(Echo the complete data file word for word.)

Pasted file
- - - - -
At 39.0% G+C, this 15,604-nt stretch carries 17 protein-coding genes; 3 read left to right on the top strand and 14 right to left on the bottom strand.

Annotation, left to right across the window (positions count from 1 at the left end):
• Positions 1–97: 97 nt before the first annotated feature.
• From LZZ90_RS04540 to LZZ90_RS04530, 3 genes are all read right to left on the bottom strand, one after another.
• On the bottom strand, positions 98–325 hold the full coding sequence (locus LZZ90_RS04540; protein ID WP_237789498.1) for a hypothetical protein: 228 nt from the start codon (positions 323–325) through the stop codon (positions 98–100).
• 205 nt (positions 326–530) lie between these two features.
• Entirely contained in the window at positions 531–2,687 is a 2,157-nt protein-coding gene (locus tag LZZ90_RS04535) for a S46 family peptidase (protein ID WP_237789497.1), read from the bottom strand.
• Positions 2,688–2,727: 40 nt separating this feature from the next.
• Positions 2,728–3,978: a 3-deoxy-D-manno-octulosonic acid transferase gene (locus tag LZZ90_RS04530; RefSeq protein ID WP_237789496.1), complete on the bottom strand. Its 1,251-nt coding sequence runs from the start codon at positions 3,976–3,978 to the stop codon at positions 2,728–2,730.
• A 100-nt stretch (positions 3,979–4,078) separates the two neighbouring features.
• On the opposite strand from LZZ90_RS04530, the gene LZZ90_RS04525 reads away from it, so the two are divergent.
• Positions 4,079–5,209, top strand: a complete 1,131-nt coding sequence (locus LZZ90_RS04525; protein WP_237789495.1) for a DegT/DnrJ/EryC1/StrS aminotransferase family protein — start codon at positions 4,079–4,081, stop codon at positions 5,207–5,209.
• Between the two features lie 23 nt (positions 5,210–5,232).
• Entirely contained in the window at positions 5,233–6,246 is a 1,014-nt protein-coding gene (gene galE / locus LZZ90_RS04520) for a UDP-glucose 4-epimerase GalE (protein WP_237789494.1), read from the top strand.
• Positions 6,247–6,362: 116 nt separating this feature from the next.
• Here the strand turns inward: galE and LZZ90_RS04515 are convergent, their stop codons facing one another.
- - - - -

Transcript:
At 39.0% G+C, this 15,604-nt stretch carries 17 protein-coding genes; 3 read left to right on the top strand and 14 right to left on the bottom strand.

Annotation, left to right across the window (positions count from 1 at the left end):
• Positions 1–97: 97 nt before the first annotated feature.
• From LZZ90_RS04540 to LZZ90_RS04530, 3 genes are all read right to left on the bottom strand, one after another.
• On the bottom strand, positions 98–325 hold the full coding sequence (locus LZZ90_RS04540; protein ID WP_237789498.1) for a hypothetical protein: 228 nt from the start codon (positions 323–325) through the stop codon (positions 98–100).
• 205 nt (positions 326–530) lie between these two features.
• Entirely contained in the window at positions 531–2,687 is a 2,157-nt protein-coding gene (locus tag LZZ90_RS04535) for a S46 family peptidase (protein ID WP_237789497.1), read from the bottom strand.
• Positions 2,688–2,727: 40 nt separating this feature from the next.
• Positions 2,728–3,978: a 3-deoxy-D-manno-octulosonic acid transferase gene (locus tag LZZ90_RS04530; RefSeq protein ID WP_237789496.1), complete on the bottom strand. Its 1,251-nt coding sequence runs from the start codon at positions 3,976–3,978 to the stop codon at positions 2,728–2,730.
• A 100-nt stretch (positions 3,979–4,078) separates the two neighbouring features.
• On the opposite strand from LZZ90_RS04530, the gene LZZ90_RS04525 reads away from it, so the two are divergent.
• Positions 4,079–5,209, top strand: a complete 1,131-nt coding sequence (locus LZZ90_RS04525; protein WP_237789495.1) for a DegT/DnrJ/EryC1/StrS aminotransferase family protein — start codon at positions 4,079–4,081, stop codon at positions 5,207–5,209.
• Between the two features lie 23 nt (positions 5,210–5,232).
• Entirely contained in the window at positions 5,233–6,246 is a 1,014-nt protein-coding gene (gene galE / locus LZZ90_RS04520) for a UDP-glucose 4-epimerase GalE (protein WP_237789494.1), read from the top strand.
• Positions 6,247–6,362: 116 nt separating this feature from the next.
• Here the strand turns inward: galE and LZZ90_RS04515 are convergent, their stop codons facing one another.